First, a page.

Report Names Ohio River the Second Most Endangered U.S. River, Because It’s So Contaminated

Lizzy Rosenberg - Author

Apr. 21 2023, Published 10:41 a.m. ET

Industrial plants along the Ohio River.
Source: Getty Images

Rivers are essential to life on earth. They provide a habitat for marine life, and bring freshwater to communities across the globe. That's why it's so saddening to hear that a number of rivers across the U.S. are considered endangered, thanks to destructive human activities. In fact, the Ohio River is evidently among the top most contaminated — American Rivers, a conservation-based organization, ranked it as the second-most endangered river in the U.S.

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"Although we are saddened by this report, we are not surprised," stated Michael Washburn, Executive Director of the Kentucky Waterways Alliance (KWA), via WDRB. "Despite being one of our nation’s most important waterways, the Ohio River and its basin have long been neglected. Restoring and protecting the Ohio River is not merely the environmentally responsible thing to do, but it is a critical imperative for the health and well-being of our communities and our economies."

“America’s Most Endangered Rivers is a snapshot of the threats facing rivers nationwide. We must defend these ten rivers and demand greater protections for all three million miles of rivers across our country," stated Tom Kiernan, President and CEO of American Rivers, in a press release from the organization. “Rivers and streams are our nation’s circulatory system, like the veins and arteries in our own bodies. Our health and our future are directly linked to our rivers.”

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Coal being transported on the Ohio River.
Source: Getty Images

Why is the Ohio River so contaminated?

The Ohio River has essentially been an industrial dumping ground for decades.

According to NPR, Pittsburgh's industrial plants, which were producing steel and petroleum in the 1960s, were constantly releasing putrid pollutants through massive plastic pipes leading into the Ohio River. And although many of the plants have since disappeared, and the water has improved over the last 50 years thanks to the Clean Water Act, it's still sort of a mess.

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Per American Rivers, the river is home to over 150 fish species, and supplies 5 million people with drinking water. But old pollutants like mercury still linger from that time, and even though the industrial plants are few and far between, there is still some industrial pollution in the area. And, not to mention, climate change is impacting waterways like the Ohio River with warming temperatures, floods that cause sewage overflow, droughts, and extreme weather.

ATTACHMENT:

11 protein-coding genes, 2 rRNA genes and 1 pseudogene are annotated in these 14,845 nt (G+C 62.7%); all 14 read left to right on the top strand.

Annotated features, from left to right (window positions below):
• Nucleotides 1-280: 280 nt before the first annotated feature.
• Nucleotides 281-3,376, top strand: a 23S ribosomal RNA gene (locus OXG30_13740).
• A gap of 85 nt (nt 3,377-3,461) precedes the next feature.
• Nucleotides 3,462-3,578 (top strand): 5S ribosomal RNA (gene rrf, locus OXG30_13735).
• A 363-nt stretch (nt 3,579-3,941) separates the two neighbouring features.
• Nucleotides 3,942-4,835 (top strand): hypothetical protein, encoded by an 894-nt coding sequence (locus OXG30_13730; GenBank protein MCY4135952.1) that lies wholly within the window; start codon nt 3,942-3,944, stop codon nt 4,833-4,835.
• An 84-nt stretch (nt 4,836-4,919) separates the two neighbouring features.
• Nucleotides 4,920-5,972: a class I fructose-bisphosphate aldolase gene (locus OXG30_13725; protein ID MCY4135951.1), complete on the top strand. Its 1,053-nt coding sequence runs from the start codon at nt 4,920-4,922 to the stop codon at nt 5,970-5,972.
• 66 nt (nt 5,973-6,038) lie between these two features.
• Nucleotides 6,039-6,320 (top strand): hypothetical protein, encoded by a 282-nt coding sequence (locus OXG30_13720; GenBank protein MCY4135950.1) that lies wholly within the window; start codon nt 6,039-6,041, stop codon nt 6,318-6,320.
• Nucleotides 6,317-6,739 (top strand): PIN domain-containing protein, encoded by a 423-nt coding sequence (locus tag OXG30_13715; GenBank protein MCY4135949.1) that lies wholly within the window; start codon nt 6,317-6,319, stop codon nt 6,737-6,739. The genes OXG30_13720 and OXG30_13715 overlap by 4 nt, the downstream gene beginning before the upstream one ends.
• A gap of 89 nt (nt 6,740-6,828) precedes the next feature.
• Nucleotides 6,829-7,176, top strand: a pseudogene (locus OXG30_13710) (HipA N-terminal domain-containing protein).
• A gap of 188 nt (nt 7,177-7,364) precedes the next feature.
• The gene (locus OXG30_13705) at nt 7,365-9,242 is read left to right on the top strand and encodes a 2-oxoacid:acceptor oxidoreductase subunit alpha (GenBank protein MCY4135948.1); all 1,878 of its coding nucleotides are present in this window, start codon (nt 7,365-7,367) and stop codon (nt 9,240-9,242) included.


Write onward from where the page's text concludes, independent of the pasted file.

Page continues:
"Protecting this precious resource [the Ohio River] is essential to ensuring the endurance of cultural identity, historical significance, biodiversity, vibrant river communities, and safe drinking water," American Rivers' report states.

Organizations like the Ohio River Basin Alliance are advocating for Congress to fund an ecosystem restoration project sometime this year. They hope to gain federal protection and to revive the ecosystem as a whole.

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The Ohio River flooded after heavy rain.
Source: Getty Images

What other U.S. rivers are considered endangered?

As previously mentioned, the Ohio River was named the second-most endangered U.S. river — but which others made the list?

No. 1 is the Colorado River, in Arizona's Grand Canyon. According to AZCentral, climate change is depleting the Colorado River — to the point that it's almost dried up. But because so many people rely on the river for water, as an ecosystem, and as an Indigenous sacred place, this is a major issue for residents of the southwestern state.

Others on the list included Mississippi's Pearl River, the PNW's Snake River, Montana's Clark Fork River, California's Eel River, Pennsylvania's Lehigh River, Alaska's Chilkat and Klehini rivers, New Mexico's Rio Gallinas, and Georgia's Okefenokee Swamp.

We're fully aware we sound like a broken record, but our natural resources (like rivers) will continue to be diminished by climate change and harmful human activities, if major legislative changes aren't made soon.

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